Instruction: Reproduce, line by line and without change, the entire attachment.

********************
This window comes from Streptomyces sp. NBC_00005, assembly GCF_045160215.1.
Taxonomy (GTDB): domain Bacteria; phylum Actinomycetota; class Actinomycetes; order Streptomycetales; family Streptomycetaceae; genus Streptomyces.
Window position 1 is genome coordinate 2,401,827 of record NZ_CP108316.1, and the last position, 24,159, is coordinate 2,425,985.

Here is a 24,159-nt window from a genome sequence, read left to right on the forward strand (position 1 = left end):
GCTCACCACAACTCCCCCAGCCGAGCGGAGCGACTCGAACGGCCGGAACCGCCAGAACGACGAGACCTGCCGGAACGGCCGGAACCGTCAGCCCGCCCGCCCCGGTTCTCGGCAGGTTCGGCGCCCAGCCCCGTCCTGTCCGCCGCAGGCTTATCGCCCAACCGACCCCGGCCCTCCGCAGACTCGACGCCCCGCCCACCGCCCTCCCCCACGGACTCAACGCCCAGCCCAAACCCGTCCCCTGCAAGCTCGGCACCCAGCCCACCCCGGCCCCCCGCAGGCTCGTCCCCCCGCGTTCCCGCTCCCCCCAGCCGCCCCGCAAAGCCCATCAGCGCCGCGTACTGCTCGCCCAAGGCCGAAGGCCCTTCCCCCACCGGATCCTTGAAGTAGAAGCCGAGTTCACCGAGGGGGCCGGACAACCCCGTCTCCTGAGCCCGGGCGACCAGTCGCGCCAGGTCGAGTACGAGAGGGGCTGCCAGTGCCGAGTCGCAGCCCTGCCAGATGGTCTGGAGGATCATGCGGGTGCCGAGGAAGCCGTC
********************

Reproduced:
This window comes from Streptomyces sp. NBC_00005, assembly GCF_045160215.1.
Taxonomy (GTDB): domain Bacteria; phylum Actinomycetota; class Actinomycetes; order Streptomycetales; family Streptomycetaceae; genus Streptomyces.
Window position 1 is genome coordinate 2,401,827 of record NZ_CP108316.1, and the last position, 24,159, is coordinate 2,425,985.

Here is a 24,159-nt window from a genome sequence, read left to right on the forward strand (position 1 = left end):
GCTCACCACAACTCCCCCAGCCGAGCGGAGCGACTCGAACGGCCGGAACCGCCAGAACGACGAGACCTGCCGGAACGGCCGGAACCGTCAGCCCGCCCGCCCCGGTTCTCGGCAGGTTCGGCGCCCAGCCCCGTCCTGTCCGCCGCAGGCTTATCGCCCAACCGACCCCGGCCCTCCGCAGACTCGACGCCCCGCCCACCGCCCTCCCCCACGGACTCAACGCCCAGCCCAAACCCGTCCCCTGCAAGCTCGGCACCCAGCCCACCCCGGCCCCCCGCAGGCTCGTCCCCCCGCGTTCCCGCTCCCCCCAGCCGCCCCGCAAAGCCCATCAGCGCCGCGTACTGCTCGCCCAAGGCCGAAGGCCCTTCCCCCACCGGATCCTTGAAGTAGAAGCCGAGTTCACCGAGGGGGCCGGACAACCCCGTCTCCTGAGCCCGGGCGACCAGTCGCGCCAGGTCGAGTACGAGAGGGGCTGCCAGTGCCGAGTCGCAGCCCTGCCAGATGGTCTGGAGGATCATGCGGGTGCCGAGGAAGCCGTC